“Ask the Home Staging Expert®” – How many houseplants are too many when your house is on the market?

Got PlantsHi Lori -

Dear Home Staging Expert -

I’m a Real Estate Agent in Florida and I have a client with a lot of houseplants.  I mean A LOT of houseplants!  They are everywhere and seem to be multiplying!  The homeowner is very proud of her collection, but those plants are the first thing you see when you walk in the door and they are overwhelming.  On top of that, a lot of them look like they’re on their last leg.  Personally, I would have tossed many of them out a long time ago.  How do I tell my client we need to thin out the jungle?  And what do we do with all those plants?  

Desperate Realtor in Boca Raton

Dear Desperate Realtor,

Too much of a good thing is just too much, no matter what that ‘thing’ happens to be.  What this listing is suffering from is really nothing more than clutter.  It just happens to be living clutter in this case.  While the homeowner might love all her plants, you are going to have to be honest and let her know they are going to be a distraction for buyers and will need to be corralled.  If you come up some options before you approach her, she will be more likely to agree.

You could find out if she might have a close friend or relative or maybe even just a friendly neighbor to farm them out to while her house is on the market.  It might seem like an impossible quest, but I have frequently found people with green thumbs are friends with and/or related to other people with green thumbs, so it’s not really that far fetched.

The best idea short of removing them from the home is to gather all the plants together and display them in one place as a grouping.  Perhaps a sunroom or a sunny, secondary bedroom, or even somewhere outside.  Since you’re in Florida, I’m sure they will do well out there.  But the key is to group as many together as tightly as possible in one area so you don’t distract from the space itself.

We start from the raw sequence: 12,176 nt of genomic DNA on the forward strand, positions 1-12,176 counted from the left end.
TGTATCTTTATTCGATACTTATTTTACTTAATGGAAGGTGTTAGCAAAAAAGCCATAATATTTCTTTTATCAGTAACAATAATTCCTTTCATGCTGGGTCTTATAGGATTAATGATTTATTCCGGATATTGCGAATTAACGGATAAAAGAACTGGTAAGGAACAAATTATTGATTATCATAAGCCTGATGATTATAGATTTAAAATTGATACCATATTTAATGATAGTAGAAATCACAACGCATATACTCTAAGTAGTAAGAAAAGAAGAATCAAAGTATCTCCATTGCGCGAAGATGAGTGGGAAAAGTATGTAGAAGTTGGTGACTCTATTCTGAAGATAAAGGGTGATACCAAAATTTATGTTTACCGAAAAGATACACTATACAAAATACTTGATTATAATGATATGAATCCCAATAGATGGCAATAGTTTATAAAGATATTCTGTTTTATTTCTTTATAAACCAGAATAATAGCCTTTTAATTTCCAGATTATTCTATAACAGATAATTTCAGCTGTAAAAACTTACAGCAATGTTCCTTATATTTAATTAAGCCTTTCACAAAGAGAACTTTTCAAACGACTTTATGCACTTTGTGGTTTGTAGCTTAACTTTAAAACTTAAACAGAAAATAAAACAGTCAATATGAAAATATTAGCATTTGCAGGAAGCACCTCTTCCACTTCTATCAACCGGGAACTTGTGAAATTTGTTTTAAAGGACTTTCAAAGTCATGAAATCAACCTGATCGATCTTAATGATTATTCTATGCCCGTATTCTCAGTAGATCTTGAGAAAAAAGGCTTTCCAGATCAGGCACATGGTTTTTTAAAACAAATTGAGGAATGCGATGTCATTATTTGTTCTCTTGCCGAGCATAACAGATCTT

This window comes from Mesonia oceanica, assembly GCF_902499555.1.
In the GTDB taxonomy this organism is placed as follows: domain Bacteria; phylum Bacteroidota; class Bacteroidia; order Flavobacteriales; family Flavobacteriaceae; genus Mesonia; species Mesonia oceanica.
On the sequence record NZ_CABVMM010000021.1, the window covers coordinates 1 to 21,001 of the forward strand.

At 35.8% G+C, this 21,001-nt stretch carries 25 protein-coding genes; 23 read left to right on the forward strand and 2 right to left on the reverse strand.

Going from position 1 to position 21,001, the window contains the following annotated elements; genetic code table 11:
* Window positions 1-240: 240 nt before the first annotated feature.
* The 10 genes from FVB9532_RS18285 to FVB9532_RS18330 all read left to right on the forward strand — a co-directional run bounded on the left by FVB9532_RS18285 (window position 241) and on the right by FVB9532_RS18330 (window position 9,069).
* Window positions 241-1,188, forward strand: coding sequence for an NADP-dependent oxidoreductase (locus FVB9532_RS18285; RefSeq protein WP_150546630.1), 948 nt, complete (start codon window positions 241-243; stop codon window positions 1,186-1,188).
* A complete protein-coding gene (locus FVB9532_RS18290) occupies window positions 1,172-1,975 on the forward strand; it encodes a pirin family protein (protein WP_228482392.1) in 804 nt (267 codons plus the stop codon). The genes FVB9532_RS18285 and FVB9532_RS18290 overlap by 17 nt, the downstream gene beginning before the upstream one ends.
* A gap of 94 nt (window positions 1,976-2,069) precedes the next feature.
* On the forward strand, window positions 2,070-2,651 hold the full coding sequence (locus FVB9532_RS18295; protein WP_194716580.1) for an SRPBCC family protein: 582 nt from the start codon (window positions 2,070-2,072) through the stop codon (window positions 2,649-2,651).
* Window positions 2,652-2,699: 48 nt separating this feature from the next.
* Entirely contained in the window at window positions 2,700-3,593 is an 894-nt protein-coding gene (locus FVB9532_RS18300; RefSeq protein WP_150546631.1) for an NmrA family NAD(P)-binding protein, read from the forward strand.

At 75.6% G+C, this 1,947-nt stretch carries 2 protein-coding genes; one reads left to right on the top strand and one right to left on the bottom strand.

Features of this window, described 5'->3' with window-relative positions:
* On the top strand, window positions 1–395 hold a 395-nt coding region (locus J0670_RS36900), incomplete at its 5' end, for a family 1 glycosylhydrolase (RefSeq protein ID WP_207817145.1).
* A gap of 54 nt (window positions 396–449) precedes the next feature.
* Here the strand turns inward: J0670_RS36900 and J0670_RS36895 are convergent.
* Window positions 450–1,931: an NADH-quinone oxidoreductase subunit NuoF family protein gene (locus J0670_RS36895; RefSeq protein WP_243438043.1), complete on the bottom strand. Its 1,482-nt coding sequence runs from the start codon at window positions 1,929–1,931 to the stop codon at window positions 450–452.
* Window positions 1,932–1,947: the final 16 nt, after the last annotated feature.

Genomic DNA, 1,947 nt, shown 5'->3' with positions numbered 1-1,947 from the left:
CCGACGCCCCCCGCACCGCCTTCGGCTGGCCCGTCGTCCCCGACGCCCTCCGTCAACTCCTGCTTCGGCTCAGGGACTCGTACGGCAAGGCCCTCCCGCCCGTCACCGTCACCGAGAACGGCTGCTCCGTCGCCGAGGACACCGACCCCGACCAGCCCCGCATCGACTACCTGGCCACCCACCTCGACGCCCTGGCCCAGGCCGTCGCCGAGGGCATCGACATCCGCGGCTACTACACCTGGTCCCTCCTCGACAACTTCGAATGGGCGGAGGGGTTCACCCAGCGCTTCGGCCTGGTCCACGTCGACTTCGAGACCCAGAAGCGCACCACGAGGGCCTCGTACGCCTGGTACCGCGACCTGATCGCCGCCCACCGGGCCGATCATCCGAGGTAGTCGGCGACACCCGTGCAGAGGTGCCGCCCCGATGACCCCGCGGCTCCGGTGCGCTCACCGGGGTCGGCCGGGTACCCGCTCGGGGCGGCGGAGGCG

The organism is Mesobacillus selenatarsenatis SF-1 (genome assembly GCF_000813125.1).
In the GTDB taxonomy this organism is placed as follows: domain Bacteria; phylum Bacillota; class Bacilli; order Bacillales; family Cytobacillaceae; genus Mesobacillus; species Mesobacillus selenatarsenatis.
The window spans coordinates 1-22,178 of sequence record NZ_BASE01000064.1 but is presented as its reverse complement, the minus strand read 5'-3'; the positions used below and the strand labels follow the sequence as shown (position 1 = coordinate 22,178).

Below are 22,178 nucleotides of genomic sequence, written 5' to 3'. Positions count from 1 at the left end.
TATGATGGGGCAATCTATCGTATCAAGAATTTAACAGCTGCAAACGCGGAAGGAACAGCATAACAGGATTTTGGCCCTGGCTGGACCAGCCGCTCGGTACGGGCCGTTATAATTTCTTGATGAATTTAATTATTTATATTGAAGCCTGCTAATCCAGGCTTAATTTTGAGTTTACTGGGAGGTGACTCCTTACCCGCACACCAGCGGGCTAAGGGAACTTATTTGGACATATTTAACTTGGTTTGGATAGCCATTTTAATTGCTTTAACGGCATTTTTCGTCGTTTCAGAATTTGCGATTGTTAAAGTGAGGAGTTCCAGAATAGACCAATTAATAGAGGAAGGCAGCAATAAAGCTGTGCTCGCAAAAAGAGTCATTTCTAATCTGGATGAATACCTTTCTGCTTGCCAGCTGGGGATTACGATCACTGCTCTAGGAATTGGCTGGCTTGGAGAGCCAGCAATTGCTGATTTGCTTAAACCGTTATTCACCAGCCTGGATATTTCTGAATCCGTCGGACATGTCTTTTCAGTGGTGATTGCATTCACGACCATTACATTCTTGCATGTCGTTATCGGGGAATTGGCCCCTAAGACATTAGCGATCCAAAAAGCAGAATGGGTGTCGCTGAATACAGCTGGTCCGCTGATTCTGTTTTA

If some of the plants are sickly and the homeowner doesn’t want to get rid of them, try trimming off the dead leaves and plant several together in one pot, or tuck some silk greenery along in with them to make the arrangement look more lush.  It almost sounds counter productive, but I’ve had to do it before myself, and it will actually make everything seem well-cared for as a whole and the sickly plants will blend in rather stick out like a sore thumb.

Totally fine to use a couple of the healthier plants here and there to stage the property.  I use plants all the time.  But you definitely don’t want potential buyers remembering all the greenery and forgetting about the positive features of the house itself, so make sure to use discretion when placing them.

Hope this helps and thanks for the great question!

If you have a question for “ASK THE HOME STAGING EXPERT®”, please contact lori@homestagingexpert.com.

 

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Selling a Home with Wallpaper

free wallpapered living room

 

When I was a kid, my grandmother lived in the sweetest 1940′s bungalow and every single room, including the sun porch and pantry, was covered from top to bottom with wallpaper!  From lush florals, to rosy pink stripes, to Nordic tile designs, I loved every square inch of it!

Today, I don’t think I would be near as excited to have every wall plastered with so many colors and patterns.  And I know potential buyers won’t be, either.

While wallpaper has definitely been making a comeback, the problem is that most wallpaper styles are very design specific.  That fact alone is almost always going to ensure that wallpaper is going to be viewed as dated and typically not something a new homeowner is going to want to live with.

The advice I gave about selling a home with wallpaper well-over a decade ago still holds true today.  Should you try to sell a home with walls that have been papered?  That all depends on the wallpaper design, your price point, and how many rooms.

Ideally, removing the wallpaper is always the best solution.  But I do realize that some homeowners don’t want to do that for a couple of reasons.

1)  There is an emotional attachment to the wallpaper.

2)  It’s a lot of work and can be expensive to remove.

But those two reasons are exactly why it should be removed!

1)  You can’t take it with you!

2)  Guess what?  Potential buyers see removing wallpaper as a labor intensive and pricey project to tackle, too.  So getting rid of it really is your best option.

In some cases, if the wallpaper is neutral…as in, a tone-on-tone pattern or simply a textured pattern…it’s not the worse thing in the world.  As long as it’s in good condition, not peeling at the seams, not a bright color or busy pattern, and has not taken over every room of the house.